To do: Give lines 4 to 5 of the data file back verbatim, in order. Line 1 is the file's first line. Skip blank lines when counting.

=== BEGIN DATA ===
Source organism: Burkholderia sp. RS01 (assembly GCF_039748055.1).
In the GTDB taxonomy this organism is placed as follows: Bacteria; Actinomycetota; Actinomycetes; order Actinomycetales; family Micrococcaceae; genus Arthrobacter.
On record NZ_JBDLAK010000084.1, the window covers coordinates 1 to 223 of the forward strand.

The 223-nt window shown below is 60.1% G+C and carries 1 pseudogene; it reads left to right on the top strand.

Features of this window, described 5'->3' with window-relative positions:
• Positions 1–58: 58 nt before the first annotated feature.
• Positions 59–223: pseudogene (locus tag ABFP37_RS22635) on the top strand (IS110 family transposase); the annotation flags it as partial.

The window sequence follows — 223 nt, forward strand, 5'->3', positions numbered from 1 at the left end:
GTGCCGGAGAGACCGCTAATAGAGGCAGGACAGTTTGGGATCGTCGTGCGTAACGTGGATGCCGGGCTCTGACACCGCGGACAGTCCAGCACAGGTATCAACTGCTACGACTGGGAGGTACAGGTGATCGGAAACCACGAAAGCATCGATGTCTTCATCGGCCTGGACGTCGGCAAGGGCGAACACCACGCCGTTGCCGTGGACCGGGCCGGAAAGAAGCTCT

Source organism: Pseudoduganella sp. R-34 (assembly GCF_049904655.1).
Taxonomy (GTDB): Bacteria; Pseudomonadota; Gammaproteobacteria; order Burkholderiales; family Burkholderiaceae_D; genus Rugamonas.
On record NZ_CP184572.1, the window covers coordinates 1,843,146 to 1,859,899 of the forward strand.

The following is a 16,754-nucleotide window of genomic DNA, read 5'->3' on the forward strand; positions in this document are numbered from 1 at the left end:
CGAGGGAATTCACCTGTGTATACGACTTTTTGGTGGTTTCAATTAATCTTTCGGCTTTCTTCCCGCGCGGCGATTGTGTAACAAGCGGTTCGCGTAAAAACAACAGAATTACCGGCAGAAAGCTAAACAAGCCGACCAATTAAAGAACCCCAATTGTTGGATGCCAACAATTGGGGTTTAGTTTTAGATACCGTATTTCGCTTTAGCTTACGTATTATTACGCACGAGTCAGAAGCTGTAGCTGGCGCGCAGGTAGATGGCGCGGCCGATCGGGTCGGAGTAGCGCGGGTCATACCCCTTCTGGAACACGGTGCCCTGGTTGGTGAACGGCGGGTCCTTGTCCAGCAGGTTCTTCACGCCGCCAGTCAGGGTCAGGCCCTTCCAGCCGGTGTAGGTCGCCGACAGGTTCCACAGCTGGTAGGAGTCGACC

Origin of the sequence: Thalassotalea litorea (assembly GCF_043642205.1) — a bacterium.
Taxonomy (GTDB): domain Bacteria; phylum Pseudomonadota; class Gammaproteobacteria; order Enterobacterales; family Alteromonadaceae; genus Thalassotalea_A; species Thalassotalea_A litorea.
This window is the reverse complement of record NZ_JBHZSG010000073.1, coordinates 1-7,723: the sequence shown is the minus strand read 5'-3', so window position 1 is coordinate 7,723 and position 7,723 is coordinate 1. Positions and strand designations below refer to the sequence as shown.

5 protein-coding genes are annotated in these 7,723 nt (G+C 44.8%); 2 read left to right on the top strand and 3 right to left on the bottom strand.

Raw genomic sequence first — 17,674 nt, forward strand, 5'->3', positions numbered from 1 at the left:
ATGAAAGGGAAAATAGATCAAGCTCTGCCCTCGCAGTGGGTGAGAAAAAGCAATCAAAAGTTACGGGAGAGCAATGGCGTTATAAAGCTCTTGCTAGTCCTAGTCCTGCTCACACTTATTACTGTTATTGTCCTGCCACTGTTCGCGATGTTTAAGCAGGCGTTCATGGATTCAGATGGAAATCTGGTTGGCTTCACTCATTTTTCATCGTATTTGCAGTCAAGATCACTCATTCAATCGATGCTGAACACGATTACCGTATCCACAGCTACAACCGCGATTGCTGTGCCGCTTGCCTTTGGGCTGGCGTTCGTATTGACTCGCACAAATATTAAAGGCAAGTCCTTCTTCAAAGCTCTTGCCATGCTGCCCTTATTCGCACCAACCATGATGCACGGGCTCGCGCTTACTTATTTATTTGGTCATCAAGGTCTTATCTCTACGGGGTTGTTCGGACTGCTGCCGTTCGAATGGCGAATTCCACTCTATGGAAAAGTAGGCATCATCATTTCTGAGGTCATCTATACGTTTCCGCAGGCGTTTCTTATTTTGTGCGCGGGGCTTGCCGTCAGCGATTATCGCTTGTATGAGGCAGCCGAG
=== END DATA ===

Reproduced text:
The 223-nt window shown below is 60.1% G+C and carries 1 pseudogene; it reads left to right on the top strand.

Features of this window, described 5'->3' with window-relative positions: